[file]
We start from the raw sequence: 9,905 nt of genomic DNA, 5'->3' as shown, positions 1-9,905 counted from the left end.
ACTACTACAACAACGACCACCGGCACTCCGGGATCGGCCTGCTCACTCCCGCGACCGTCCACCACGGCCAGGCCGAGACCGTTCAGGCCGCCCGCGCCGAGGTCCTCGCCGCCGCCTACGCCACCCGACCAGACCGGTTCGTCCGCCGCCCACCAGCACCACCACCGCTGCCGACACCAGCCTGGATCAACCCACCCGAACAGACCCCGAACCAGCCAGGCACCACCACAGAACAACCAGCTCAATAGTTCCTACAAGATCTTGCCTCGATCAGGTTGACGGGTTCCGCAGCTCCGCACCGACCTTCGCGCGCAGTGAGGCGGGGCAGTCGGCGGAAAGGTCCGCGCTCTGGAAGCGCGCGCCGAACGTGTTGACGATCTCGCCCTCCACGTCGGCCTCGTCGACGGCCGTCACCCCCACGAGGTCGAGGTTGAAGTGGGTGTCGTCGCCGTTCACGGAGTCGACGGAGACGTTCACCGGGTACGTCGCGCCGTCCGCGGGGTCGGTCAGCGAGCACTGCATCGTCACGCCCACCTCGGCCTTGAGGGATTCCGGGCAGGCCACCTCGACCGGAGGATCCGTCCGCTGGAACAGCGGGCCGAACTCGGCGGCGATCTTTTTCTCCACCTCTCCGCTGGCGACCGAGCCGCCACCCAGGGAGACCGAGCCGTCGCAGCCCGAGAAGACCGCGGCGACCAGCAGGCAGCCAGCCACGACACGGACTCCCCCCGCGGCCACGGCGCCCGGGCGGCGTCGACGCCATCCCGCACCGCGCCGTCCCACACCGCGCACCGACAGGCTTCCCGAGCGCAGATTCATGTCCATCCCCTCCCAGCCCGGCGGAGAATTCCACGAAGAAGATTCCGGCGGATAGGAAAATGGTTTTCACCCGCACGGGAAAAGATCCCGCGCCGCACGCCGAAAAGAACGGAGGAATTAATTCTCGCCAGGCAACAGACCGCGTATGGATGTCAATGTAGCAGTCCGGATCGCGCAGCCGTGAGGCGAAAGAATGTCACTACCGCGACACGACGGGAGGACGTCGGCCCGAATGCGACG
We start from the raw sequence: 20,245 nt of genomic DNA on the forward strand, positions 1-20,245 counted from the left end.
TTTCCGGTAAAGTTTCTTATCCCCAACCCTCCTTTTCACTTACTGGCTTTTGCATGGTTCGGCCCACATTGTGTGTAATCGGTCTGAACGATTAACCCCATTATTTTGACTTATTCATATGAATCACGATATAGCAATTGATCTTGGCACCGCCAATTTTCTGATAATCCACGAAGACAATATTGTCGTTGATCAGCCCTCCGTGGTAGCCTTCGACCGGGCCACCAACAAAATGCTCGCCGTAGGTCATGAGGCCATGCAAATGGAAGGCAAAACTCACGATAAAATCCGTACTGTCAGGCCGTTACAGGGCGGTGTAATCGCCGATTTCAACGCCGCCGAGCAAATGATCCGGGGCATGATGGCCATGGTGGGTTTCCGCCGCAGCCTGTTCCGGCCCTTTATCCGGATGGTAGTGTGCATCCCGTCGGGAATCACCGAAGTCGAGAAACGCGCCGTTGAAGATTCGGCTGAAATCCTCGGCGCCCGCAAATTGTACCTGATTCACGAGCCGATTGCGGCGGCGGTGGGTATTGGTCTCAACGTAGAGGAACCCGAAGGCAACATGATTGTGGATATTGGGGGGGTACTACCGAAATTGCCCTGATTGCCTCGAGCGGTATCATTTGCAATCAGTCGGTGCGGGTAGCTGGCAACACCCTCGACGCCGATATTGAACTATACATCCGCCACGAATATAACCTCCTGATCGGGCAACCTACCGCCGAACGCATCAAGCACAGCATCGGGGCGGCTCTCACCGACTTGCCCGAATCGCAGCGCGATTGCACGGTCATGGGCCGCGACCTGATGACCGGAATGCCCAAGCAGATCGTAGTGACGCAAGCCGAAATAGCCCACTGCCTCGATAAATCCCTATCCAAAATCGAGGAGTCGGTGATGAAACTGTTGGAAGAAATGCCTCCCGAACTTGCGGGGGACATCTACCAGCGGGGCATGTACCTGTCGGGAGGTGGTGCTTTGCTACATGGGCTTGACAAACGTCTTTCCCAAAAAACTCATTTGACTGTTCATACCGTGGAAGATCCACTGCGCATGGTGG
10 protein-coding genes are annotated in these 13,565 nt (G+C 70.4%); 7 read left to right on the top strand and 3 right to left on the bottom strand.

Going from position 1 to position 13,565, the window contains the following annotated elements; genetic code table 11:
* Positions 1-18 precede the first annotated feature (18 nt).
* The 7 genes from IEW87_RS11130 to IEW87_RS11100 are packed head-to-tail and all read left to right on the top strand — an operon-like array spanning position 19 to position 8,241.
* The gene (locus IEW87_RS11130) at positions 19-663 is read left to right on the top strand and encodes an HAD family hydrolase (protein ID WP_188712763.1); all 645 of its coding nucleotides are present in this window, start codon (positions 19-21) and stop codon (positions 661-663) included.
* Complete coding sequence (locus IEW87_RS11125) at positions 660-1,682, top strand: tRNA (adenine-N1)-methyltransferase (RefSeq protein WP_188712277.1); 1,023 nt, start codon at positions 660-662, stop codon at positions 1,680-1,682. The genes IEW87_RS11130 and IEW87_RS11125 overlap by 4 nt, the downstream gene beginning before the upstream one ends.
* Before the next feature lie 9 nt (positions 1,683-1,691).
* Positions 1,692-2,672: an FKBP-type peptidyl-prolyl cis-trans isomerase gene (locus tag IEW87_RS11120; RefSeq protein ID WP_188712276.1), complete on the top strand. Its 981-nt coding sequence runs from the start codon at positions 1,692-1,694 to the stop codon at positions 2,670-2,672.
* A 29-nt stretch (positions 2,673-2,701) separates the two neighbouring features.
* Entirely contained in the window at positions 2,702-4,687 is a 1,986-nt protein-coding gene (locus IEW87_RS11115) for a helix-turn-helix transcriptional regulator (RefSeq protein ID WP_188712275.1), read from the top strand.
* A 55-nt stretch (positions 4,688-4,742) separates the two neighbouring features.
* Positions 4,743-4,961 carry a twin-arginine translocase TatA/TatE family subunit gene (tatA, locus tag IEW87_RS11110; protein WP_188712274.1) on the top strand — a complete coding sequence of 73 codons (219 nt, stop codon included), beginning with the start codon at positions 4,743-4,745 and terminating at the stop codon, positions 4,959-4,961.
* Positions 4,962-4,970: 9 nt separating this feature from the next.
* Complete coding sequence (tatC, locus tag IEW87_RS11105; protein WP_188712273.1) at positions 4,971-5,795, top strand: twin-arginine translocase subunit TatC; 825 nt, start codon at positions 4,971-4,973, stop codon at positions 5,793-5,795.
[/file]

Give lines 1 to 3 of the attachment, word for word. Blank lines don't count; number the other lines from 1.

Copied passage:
We start from the raw sequence: 9,905 nt of genomic DNA, 5'->3' as shown, positions 1-9,905 counted from the left end.
ACTACTACAACAACGACCACCGGCACTCCGGGATCGGCCTGCTCACTCCCGCGACCGTCCACCACGGCCAGGCCGAGACCGTTCAGGCCGCCCGCGCCGAGGTCCTCGCCGCCGCCTACGCCACCCGACCAGACCGGTTCGTCCGCCGCCCACCAGCACCACCACCGCTGCCGACACCAGCCTGGATCAACCCACCCGAACAGACCCCGAACCAGCCAGGCACCACCACAGAACAACCAGCTCAATAGTTCCTACAAGATCTTGCCTCGATCAGGTTGACGGGTTCCGCAGCTCCGCACCGACCTTCGCGCGCAGTGAGGCGGGGCAGTCGGCGGAAAGGTCCGCGCTCTGGAAGCGCGCGCCGAACGTGTTGACGATCTCGCCCTCCACGTCGGCCTCGTCGACGGCCGTCACCCCCACGAGGTCGAGGTTGAAGTGGGTGTCGTCGCCGTTCACGGAGTCGACGGAGACGTTCACCGGGTACGTCGCGCCGTCCGCGGGGTCGGTCAGCGAGCACTGCATCGTCACGCCCACCTCGGCCTTGAGGGATTCCGGGCAGGCCACCTCGACCGGAGGATCCGTCCGCTGGAACAGCGGGCCGAACTCGGCGGCGATCTTTTTCTCCACCTCTCCGCTGGCGACCGAGCCGCCACCCAGGGAGACCGAGCCGTCGCAGCCCGAGAAGACCGCGGCGACCAGCAGGCAGCCAGCCACGACACGGACTCCCCCCGCGGCCACGGCGCCCGGGCGGCGTCGACGCCATCCCGCACCGCGCCGTCCCACACCGCGCACCGACAGGCTTCCCGAGCGCAGATTCATGTCCATCCCCTCCCAGCCCGGCGGAGAATTCCACGAAGAAGATTCCGGCGGATAGGAAAATGGTTTTCACCCGCACGGGAAAAGATCCCGCGCCGCACGCCGAAAAGAACGGAGGAATTAATTCTCGCCAGGCAACAGACCGCGTATGGATGTCAATGTAGCAGTCCGGATCGCGCAGCCGTGAGGCGAAAGAATGTCACTACCGCGACACGACGGGAGGACGTCGGCCCGAATGCGACG
We start from the raw sequence: 20,245 nt of genomic DNA on the forward strand, positions 1-20,245 counted from the left end.